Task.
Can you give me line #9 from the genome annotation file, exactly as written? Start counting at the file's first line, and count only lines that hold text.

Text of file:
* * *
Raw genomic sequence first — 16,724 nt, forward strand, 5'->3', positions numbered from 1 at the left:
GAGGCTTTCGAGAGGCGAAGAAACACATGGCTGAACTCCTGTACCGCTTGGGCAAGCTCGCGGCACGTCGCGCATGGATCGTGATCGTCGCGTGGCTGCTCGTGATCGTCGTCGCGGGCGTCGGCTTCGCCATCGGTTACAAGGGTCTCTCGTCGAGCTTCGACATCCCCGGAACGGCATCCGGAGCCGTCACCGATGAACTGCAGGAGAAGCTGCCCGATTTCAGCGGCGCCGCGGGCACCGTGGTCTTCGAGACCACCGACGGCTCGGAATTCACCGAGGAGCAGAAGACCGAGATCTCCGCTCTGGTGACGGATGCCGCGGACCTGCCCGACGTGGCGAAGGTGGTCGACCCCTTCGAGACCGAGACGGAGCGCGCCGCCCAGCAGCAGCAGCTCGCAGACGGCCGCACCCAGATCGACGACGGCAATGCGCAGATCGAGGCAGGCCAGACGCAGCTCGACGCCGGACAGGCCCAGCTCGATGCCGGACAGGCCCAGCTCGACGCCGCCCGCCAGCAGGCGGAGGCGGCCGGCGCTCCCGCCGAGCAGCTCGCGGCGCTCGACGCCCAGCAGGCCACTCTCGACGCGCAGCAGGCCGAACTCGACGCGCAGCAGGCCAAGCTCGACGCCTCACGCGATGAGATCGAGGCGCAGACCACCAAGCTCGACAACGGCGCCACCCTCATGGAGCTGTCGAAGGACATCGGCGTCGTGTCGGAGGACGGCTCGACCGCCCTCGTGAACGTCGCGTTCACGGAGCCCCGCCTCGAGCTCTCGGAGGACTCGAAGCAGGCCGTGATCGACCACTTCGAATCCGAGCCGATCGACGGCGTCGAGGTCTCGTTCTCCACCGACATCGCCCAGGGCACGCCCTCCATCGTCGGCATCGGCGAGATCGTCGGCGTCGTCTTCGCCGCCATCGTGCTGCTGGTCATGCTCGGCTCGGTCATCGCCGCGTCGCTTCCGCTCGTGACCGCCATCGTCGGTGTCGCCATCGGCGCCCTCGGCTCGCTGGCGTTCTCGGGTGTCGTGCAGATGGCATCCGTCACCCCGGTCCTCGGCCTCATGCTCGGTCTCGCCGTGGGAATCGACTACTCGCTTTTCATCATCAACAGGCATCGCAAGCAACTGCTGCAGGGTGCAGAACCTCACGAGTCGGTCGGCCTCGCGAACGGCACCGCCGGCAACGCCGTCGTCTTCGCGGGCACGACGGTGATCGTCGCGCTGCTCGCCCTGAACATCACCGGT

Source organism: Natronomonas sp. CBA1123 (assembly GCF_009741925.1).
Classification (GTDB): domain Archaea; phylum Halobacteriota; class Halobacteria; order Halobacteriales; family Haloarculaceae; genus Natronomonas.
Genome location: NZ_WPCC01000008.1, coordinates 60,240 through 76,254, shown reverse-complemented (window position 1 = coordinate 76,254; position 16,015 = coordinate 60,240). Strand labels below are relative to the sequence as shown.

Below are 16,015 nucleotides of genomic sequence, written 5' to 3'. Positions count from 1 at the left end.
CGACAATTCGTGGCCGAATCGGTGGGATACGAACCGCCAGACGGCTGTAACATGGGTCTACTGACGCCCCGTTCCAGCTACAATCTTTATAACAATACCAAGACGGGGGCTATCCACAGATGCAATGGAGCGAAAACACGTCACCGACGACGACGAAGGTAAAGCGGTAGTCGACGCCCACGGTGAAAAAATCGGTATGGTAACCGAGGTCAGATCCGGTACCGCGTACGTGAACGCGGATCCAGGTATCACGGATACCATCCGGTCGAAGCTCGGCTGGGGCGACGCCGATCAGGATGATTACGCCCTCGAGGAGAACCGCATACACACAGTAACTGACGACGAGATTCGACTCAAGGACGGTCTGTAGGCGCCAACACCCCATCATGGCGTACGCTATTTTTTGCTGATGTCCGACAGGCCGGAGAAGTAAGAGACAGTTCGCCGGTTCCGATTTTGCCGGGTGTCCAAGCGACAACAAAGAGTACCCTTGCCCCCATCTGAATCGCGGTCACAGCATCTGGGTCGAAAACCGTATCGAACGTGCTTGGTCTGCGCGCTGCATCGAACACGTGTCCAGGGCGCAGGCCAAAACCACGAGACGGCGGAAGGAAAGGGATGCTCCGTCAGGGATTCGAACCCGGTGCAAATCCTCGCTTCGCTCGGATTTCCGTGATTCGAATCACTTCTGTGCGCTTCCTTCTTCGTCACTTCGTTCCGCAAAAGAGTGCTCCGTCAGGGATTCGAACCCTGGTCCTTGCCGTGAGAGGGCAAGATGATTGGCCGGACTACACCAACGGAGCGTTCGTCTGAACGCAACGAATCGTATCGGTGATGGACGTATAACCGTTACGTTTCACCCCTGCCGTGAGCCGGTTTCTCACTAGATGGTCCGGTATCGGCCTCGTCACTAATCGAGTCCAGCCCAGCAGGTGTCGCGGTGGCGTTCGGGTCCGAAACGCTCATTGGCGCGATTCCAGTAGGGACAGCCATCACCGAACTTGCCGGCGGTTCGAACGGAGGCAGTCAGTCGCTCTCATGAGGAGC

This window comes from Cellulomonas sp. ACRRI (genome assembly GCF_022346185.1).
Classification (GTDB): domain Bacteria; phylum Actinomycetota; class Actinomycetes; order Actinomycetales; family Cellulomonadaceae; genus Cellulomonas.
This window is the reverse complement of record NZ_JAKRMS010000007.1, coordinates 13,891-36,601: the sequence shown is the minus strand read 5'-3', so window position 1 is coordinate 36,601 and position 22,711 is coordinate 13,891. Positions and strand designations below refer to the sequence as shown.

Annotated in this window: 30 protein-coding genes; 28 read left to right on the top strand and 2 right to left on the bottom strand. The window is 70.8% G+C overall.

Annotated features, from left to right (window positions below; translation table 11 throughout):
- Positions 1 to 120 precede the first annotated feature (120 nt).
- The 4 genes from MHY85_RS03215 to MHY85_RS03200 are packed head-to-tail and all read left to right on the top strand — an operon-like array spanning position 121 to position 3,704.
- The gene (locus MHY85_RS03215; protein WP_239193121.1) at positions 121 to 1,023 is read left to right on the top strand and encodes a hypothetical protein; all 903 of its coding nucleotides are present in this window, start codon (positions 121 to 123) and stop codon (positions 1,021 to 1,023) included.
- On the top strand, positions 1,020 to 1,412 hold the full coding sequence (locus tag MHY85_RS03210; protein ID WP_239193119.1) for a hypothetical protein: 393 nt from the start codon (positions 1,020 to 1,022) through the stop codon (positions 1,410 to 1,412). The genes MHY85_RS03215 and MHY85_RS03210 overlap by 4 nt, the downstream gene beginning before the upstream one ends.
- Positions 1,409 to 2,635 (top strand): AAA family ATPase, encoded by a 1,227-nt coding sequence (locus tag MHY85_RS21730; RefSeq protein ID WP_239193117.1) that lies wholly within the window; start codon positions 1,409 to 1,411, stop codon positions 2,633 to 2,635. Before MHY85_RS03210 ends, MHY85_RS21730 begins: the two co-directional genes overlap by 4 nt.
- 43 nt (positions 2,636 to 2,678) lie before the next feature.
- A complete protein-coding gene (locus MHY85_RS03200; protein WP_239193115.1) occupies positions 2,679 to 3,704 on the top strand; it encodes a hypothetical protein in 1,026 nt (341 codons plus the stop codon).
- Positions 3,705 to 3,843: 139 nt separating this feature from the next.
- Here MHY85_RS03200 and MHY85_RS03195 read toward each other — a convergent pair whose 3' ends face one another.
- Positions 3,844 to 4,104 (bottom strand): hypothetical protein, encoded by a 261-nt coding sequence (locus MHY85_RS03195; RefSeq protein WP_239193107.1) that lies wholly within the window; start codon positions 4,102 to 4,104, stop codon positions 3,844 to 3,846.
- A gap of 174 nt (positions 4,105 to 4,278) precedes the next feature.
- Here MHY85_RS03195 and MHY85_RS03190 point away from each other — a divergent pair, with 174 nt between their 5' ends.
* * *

Classification (GTDB): domain Bacteria; phylum Actinomycetota; class Actinomycetes; order Actinomycetales; family Cellulomonadaceae; genus Cellulomonas.